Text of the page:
LONDON – Tucked beneath a yakitori restaurant, a new whisky bar called Mizuwari has opened its doors. In this dimly lit basement the shelves are stacked with more than 40 varieties of Japanese whisky and the walls are adorned with old posters for Suntory High Balls and Torys.
It is a scene that wouldn’t be uncommon to Japanese of a certain age. However, this bar is not in Japan. It is in London.
In recent years Japanese whisky has surged somewhat in popularity not only in Britain but also in Europe.
Japanese products have won at least one honor at the World Whisky Awards every year since its establishment in 2007 and sales outside Japan are trending upward.
Mizuwari (the Japanese term for a drink that mixes whisky with water) opened its doors last month in concert with Bincho Yakitori, a London-based yakitori chain, with some advice from whisky giant Suntory.
Mizuwari stocks only Japanese whisky, while serving a variety of yakitori from the restaurant upstairs.
Bar manager Niya Martin has seen steady business and a variety of customers since the bar opened.
“There’s a healthy mix. There are people who just want to be in nice surroundings in a nice bar. There’s people who want to be somewhere new and cool and we get some of the whisky buffs coming in who want to try some of the more exotic bottles,” Martin said.
“Forty to 50 percent probably haven’t tried Japanese whisky before or perhaps have only tried one, so we make them make reference points between what they usually drink.”
One customer, James, a Scottish whisky fan who lives in London, has seen Japanese whisky in bars and restaurants around the city for some time and feels it has become more popular in recent years.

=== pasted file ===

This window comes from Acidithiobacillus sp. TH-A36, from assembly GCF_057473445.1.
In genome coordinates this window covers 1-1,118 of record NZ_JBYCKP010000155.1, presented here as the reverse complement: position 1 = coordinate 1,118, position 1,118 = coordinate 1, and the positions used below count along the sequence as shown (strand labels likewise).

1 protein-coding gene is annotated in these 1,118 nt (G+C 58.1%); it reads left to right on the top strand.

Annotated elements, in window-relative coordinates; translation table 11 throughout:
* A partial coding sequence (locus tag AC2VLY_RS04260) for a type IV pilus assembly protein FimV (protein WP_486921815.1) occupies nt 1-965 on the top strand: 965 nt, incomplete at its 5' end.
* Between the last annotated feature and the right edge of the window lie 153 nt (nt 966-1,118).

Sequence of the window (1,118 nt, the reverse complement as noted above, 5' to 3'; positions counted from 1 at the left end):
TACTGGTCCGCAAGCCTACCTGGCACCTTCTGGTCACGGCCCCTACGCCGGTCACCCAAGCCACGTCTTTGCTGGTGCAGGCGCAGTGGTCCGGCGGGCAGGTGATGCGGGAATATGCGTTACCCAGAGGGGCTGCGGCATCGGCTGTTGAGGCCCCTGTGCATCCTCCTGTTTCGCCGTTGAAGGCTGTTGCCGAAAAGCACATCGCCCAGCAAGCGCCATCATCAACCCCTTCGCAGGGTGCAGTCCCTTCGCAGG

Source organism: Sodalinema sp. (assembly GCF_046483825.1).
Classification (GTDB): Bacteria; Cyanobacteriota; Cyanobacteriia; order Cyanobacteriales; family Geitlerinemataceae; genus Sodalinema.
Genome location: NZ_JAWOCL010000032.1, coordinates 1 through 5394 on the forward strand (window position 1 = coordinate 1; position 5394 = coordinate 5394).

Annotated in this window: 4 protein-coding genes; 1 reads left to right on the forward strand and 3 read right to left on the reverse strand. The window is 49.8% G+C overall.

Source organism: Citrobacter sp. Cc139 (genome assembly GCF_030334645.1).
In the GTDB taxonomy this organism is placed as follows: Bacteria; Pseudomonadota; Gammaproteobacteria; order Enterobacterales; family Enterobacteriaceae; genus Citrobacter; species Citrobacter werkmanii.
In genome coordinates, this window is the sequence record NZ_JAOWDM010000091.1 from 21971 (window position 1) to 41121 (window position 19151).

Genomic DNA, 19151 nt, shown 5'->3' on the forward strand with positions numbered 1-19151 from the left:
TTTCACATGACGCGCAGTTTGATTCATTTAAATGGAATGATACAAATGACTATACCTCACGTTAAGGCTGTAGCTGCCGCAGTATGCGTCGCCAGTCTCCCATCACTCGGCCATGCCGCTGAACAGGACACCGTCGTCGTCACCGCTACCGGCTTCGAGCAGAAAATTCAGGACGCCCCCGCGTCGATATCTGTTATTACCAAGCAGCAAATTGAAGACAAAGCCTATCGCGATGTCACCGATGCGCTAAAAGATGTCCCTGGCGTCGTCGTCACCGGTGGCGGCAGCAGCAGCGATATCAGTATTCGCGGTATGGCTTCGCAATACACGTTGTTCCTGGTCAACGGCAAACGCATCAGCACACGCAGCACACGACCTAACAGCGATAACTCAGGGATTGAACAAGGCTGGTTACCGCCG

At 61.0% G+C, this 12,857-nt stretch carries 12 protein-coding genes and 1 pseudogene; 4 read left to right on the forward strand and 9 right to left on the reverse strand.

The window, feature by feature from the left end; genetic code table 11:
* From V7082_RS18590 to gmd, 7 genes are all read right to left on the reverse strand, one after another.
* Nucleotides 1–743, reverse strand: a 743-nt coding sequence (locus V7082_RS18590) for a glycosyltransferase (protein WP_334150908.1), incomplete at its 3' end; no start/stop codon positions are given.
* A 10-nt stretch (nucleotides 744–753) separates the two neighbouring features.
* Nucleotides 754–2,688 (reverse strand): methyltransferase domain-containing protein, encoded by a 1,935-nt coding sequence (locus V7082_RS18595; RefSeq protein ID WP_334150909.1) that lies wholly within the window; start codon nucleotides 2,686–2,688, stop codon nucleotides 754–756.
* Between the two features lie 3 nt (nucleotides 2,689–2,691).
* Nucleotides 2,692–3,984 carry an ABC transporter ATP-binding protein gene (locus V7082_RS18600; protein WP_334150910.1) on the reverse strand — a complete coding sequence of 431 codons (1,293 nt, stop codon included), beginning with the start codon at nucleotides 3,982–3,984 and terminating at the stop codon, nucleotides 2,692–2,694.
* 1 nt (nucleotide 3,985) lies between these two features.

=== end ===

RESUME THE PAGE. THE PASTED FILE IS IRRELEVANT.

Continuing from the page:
“There were the awards that Japanese whisky won, but I think films such as ‘Lost In Translation’ have also helped Japanese whisky increase its appeal,” he explained.
“The peatiness and floral quality of Japanese whisky makes it quite similar to Scotch and appealing to those used to drinking Scotch varieties,” said Sarah, another customer.
Suntory’s whisky sales in Britain have increased more than threefold since 2006, rising from 700 cases to 2,300 cases in 2012. The increase in Europe has been even more dramatic, with sales rising from 1,800 cases to 15,000 cases over the same period.
According to trade statistics from the Finance Ministry, Japan’s whisky exports in 2012 were more than double the figure for 2007, and an increasing number of potential buyers from Europe and the United States are taking the time to visit Japanese distilleries.
Suntory is offering headphone guides in English, French and Chinese at its distilleries in Osaka and Yamanashi.
Since around 2000, Japanese whisky makers such as Suntory and Nikka Whisky Distilling Co., a unit of Asahi Breweries Ltd., have won increasing numbers of titles at overseas whisky contests.
Keita Minari, brand manager for Suntory’s British subsidiary, thinks there are reasons other than awards that have led to the increased appeal of Japanese whisky.
“Compared to Scotch, Japanese whisky has a smooth quality. It’s easy to drink,” he said.
“We also feel like we are riding on the coattails of the increasing popularity of Japanese food.”
It is not just the whisky itself that’s being imported either. The custom of “bottle keep,” where a customer can buy a bottle at the bar and come back another time to finish it, has also been introduced in the hope it will help to further spread the popularity of Japanese whisky.
Suntory’s strategy in Britain going forward will be to market its whisky in the luxury end of the market while increasing visibility through careful placement in high-end supermarkets.
“The idea is that instead of having one bottle in 1,000 restaurants, we want to have 100 bottles in 10 influential restaurants, bars or supermarkets,” said Minari.
“Britain is the home of whisky so if our whisky is rated here it could have a big impact in the future.”